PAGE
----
Rwandan Ambassador to China James Kimonyo holds the same view. “That’s a very ridiculous assertion, because what is ‘debt trap?’ The trap is supposed to be something hidden that you don’t know about. But what I know, at least from where I sit, the projects that are implemented in Rwanda under this initiative are negotiated between the governments of Rwanda and China.”
“China will not lend without analysis. As far as I know, the Chinese side will spend even three years to fully investigate and analyse before lending, and provide loans for project construction based on the actual situation of the country where the project could generate economic and social benefits,” Kimonyo told ChinAfrica.
“In my opinion, the so-called ‘debt trap’ is the propaganda by people who are envious of China and Africa relations,” said Kairuki. “China is not number one lender to the African continent. There are financial institutions known by everyone that own much of the debt owed by African countries.”
Relevant reports from the World Bank have shown that multilateral financial institutions and commercial creditors hold nearly three-quarters of Africa’s total external debt. They take a larger share of Africa’s debt.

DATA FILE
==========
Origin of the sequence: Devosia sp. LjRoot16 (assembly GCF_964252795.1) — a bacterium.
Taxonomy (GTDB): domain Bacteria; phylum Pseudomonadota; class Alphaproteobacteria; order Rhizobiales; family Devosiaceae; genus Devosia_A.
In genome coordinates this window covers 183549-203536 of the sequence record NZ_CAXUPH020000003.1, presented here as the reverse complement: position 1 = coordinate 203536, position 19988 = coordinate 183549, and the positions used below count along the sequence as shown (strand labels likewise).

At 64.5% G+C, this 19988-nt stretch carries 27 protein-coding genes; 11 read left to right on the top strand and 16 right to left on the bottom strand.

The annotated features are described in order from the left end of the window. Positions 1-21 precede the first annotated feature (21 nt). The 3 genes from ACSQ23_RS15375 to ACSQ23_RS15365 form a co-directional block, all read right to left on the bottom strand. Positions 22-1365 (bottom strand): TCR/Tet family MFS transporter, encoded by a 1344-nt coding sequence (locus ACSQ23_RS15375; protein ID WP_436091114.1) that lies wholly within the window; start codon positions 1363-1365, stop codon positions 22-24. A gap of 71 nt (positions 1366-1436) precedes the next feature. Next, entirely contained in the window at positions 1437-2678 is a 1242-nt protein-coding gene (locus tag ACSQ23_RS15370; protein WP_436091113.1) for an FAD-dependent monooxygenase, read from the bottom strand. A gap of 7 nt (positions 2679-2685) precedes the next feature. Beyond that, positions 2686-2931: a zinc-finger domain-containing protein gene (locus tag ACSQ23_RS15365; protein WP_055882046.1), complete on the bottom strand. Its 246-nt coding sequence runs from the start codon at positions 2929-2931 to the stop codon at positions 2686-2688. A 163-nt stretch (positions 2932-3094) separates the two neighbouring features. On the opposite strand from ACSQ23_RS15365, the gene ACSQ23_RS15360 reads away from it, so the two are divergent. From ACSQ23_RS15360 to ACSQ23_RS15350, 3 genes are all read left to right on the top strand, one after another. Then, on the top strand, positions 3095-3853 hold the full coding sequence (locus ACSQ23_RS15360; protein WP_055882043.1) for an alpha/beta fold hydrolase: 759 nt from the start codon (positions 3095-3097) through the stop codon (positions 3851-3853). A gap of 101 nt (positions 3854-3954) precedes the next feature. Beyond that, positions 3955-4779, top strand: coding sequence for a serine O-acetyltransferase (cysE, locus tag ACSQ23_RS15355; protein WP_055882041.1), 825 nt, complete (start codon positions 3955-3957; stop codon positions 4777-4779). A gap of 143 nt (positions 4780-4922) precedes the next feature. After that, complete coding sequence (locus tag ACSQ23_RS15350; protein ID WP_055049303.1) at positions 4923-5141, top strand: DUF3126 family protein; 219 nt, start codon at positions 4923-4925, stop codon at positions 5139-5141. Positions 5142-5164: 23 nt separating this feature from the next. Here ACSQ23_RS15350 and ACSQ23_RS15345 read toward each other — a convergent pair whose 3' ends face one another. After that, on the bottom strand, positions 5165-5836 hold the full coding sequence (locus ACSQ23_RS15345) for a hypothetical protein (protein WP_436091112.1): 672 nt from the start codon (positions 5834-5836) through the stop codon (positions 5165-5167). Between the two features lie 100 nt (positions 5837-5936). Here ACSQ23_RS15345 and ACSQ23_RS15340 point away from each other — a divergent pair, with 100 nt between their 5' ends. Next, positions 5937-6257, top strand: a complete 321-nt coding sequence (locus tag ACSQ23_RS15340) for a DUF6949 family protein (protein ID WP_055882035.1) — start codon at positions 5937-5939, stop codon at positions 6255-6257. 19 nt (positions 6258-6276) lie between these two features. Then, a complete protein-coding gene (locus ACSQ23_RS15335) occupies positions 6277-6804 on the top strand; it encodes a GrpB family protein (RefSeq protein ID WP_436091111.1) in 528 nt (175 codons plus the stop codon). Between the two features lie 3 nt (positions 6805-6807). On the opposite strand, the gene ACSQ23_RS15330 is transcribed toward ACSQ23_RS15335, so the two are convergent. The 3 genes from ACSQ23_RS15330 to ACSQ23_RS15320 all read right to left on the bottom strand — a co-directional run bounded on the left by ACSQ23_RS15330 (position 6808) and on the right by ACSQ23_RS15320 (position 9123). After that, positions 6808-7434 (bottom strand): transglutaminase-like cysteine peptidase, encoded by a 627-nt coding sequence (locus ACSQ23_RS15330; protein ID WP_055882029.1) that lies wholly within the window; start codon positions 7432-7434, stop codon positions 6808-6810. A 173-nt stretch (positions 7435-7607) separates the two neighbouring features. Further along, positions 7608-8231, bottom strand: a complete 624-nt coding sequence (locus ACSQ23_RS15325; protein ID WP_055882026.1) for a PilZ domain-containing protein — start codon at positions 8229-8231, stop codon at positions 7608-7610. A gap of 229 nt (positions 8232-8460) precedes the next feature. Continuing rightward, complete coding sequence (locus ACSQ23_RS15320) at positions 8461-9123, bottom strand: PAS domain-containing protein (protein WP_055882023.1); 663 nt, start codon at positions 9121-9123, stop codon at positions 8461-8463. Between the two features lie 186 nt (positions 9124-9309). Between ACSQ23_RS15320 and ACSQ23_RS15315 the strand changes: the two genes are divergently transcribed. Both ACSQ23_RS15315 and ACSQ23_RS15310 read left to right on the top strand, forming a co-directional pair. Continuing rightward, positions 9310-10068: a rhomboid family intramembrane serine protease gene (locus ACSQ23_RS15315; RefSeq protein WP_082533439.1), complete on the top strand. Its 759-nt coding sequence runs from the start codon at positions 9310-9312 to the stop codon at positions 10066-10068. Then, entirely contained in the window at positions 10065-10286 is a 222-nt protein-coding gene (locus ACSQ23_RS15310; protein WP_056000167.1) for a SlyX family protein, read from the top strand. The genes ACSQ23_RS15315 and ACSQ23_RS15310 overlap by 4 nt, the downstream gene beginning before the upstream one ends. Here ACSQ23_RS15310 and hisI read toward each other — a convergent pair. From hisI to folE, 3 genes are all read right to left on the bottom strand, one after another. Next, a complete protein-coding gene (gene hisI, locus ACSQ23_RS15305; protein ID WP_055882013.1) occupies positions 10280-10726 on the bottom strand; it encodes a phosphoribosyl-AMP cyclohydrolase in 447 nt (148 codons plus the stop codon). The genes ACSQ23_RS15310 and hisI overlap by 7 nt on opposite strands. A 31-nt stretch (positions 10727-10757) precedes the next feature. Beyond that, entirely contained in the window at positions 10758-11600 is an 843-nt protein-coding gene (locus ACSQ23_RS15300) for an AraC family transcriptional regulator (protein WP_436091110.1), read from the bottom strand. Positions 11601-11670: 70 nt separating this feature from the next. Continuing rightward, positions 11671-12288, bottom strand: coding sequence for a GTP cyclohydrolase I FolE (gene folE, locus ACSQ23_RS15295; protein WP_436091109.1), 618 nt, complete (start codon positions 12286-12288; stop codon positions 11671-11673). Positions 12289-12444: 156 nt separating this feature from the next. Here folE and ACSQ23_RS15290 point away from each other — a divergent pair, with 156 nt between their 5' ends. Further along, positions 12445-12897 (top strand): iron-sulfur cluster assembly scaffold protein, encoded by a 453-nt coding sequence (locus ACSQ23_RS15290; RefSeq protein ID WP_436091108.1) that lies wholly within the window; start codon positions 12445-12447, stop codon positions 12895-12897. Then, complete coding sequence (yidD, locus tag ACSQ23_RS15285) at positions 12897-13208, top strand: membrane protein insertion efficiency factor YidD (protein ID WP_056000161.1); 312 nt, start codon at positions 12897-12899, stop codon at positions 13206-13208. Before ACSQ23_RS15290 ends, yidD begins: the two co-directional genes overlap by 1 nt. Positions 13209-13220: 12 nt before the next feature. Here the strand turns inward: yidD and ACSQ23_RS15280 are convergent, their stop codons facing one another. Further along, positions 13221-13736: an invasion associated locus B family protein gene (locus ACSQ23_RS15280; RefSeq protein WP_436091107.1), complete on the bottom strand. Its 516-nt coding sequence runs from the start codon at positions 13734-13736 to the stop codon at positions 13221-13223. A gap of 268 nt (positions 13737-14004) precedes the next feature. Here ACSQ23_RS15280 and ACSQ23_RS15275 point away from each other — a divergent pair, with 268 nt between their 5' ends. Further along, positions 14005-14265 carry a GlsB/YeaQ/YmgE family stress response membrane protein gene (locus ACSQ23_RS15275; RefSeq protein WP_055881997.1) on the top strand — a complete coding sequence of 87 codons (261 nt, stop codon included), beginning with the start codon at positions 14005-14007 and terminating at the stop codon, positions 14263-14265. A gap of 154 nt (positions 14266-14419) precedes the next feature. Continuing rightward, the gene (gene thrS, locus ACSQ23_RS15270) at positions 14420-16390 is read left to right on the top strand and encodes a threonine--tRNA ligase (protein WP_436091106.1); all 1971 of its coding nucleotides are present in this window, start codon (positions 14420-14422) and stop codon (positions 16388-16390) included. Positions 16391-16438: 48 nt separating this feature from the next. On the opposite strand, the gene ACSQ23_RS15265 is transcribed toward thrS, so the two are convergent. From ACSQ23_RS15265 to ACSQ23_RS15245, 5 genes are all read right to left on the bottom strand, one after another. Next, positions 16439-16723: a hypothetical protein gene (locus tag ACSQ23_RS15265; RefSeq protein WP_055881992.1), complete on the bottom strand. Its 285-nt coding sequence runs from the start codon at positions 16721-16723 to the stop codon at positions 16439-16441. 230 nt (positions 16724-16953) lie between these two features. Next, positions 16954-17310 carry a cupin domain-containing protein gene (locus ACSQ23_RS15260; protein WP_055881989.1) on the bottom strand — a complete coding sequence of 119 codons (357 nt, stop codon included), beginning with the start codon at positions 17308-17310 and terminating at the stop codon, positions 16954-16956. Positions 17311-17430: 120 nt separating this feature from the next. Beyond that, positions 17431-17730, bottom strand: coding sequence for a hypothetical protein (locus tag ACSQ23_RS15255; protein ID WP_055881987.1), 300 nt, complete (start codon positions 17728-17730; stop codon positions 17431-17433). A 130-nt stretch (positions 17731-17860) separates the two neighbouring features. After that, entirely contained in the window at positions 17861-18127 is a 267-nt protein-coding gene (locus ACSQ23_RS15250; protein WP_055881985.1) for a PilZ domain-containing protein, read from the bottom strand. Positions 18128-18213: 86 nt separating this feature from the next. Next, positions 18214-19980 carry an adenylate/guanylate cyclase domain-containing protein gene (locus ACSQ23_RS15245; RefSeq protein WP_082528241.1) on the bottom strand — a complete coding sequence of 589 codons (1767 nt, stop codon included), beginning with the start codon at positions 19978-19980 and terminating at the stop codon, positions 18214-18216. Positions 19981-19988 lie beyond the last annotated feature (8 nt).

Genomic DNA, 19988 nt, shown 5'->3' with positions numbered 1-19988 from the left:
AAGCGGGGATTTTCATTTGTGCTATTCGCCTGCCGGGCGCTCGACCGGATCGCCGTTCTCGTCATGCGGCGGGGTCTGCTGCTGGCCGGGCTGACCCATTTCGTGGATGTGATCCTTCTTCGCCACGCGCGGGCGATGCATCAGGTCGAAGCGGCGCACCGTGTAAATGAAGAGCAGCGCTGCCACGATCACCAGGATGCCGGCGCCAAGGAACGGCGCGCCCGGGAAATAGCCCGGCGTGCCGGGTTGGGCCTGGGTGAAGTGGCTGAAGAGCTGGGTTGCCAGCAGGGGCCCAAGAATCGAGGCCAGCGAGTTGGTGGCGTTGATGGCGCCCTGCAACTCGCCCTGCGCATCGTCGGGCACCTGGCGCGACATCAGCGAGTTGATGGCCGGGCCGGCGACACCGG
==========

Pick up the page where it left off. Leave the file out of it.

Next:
According to an analysis of World Bank data by Debt Justice published in July 2022, Chinese public and private lenders accounted for 12 percent of the continent's $696 billion external debt in 2020, while 35 percent was owed to other private creditors. The average interest rate on debt payments owed to China in 2021 was 2.7 percent, compared to 5 percent on non-Chinese private debt.
“But nobody talks about them. We only hear about China’s lending to Africa being a problem. It is a propaganda by people who are not comfortable to see Africa developing with support from China. Honestly, Chinese loans have been very beneficial and has transformed Africa,” Kairuki said.
Gabonese Ambassador to China Baudelaire Ndong Ella
Not a ‘debt trap’ but a shared ‘economic pie’
Gabonese Ambassador to China Baudelaire Ndong Ella believes every coin has two sides. Not all debts are bad things.
“When you are self-sufficient, a debt might seem as a trap; but when in need, debt becomes a window for development,” Ndong Ella told ChinAfrica. He believes that the debt relationship between countries is a normal economic behaviour in itself. For developing countries, if they lack development funds, debt is an effective way to alleviate financial pressure and promote economic development.
“Projects under BRI are not different from other bilateral cooperation, they are thought-out, studied, and endorsed by both parties,” Ndong Ella said. “For me, a debt that could promote the construction of national infrastructure, create employment and benefit the people is definitely a good debt.”